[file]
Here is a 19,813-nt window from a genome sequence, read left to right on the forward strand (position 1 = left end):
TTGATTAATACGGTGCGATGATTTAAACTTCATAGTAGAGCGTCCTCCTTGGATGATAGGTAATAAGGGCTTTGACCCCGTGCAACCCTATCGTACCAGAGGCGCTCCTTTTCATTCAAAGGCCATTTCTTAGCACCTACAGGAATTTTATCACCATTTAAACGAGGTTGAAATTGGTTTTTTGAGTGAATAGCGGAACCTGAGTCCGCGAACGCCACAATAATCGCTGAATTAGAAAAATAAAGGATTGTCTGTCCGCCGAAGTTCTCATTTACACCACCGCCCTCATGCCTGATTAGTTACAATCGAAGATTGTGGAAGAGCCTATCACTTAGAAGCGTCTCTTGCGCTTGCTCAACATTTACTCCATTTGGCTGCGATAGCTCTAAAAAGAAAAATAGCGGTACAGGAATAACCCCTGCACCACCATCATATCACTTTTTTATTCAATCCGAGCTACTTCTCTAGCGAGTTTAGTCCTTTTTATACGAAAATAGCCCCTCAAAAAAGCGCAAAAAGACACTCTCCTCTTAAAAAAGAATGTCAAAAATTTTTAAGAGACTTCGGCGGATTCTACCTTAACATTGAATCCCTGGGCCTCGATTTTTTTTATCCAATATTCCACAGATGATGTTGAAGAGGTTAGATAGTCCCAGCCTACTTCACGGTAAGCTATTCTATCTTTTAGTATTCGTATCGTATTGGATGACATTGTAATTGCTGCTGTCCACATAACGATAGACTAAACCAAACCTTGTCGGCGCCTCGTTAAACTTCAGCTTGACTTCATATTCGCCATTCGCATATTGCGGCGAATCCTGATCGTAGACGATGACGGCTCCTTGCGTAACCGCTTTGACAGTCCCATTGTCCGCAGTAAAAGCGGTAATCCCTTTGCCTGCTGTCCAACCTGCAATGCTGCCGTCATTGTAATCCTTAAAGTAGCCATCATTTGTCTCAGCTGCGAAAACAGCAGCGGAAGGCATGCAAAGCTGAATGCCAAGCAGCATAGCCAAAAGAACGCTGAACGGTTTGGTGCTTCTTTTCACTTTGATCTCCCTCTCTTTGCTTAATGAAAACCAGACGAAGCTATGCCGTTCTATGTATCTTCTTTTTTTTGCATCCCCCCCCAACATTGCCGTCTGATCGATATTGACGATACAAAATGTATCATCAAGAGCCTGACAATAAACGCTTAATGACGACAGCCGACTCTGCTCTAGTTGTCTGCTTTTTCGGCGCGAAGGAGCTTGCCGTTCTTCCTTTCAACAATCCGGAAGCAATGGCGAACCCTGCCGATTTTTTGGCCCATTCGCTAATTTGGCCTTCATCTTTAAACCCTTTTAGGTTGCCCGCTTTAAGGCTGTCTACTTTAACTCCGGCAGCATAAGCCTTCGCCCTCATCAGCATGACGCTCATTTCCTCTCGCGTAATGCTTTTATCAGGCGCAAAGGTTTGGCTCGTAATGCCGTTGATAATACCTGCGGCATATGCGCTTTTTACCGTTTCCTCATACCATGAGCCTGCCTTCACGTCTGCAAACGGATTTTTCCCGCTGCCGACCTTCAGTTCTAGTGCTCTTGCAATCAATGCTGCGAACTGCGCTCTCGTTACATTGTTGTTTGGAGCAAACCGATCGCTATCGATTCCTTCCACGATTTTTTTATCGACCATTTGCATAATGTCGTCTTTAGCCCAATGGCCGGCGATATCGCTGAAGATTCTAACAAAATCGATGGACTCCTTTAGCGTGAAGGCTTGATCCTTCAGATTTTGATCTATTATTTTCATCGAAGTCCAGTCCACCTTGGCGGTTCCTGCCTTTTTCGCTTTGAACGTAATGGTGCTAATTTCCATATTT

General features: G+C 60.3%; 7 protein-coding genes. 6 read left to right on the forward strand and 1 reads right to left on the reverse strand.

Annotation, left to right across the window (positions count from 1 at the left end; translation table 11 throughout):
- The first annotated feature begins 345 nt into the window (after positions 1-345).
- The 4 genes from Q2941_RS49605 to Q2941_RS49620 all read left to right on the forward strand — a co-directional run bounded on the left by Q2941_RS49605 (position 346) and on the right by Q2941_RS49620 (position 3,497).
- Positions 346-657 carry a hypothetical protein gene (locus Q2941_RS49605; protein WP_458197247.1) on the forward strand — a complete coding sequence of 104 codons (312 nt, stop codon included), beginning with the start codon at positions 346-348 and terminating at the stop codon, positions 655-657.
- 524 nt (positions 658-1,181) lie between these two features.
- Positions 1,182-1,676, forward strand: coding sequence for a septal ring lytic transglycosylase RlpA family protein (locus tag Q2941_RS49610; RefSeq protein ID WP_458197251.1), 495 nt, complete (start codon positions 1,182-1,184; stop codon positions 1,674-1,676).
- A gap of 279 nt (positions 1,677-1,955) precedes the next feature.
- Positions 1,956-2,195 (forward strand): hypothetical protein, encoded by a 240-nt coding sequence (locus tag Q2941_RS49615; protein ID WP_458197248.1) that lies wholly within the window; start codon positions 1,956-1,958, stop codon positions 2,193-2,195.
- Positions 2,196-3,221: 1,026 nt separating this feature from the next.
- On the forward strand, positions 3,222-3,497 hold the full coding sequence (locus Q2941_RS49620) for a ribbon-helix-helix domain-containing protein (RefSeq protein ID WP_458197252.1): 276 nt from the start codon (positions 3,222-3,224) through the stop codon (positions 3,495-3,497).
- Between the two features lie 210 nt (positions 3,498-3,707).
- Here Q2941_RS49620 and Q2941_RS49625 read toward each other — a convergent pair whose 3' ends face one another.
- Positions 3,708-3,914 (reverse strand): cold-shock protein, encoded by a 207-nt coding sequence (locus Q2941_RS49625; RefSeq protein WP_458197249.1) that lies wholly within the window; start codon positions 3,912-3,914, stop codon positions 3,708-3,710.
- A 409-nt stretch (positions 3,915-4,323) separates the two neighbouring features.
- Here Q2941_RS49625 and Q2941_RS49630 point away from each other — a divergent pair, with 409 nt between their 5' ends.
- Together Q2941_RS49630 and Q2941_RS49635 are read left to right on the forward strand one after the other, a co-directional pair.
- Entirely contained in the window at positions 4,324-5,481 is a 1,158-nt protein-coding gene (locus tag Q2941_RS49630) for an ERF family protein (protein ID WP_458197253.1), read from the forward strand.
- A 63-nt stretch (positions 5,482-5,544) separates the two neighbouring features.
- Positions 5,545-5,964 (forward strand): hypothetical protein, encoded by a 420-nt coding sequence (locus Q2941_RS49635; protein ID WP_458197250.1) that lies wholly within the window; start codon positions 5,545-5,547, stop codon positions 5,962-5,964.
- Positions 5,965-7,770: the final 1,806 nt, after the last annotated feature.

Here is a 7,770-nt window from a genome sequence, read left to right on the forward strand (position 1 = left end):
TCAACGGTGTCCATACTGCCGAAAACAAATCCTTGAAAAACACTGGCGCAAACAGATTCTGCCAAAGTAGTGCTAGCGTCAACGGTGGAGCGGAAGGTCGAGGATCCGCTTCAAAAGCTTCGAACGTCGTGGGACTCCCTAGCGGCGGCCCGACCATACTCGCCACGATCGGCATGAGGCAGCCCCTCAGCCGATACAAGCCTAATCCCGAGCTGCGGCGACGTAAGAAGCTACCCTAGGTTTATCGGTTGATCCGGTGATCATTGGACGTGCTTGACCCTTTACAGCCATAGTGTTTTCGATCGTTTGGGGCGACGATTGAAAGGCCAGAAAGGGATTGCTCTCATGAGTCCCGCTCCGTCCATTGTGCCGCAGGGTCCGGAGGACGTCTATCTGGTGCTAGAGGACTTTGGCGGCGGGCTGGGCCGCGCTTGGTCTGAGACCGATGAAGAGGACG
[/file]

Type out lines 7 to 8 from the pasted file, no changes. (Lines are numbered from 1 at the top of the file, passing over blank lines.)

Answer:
- Positions 346-657 carry a hypothetical protein gene (locus Q2941_RS49605; protein WP_458197247.1) on the forward strand — a complete coding sequence of 104 codons (312 nt, stop codon included), beginning with the start codon at positions 346-348 and terminating at the stop codon, positions 655-657.
- 524 nt (positions 658-1,181) lie between these two features.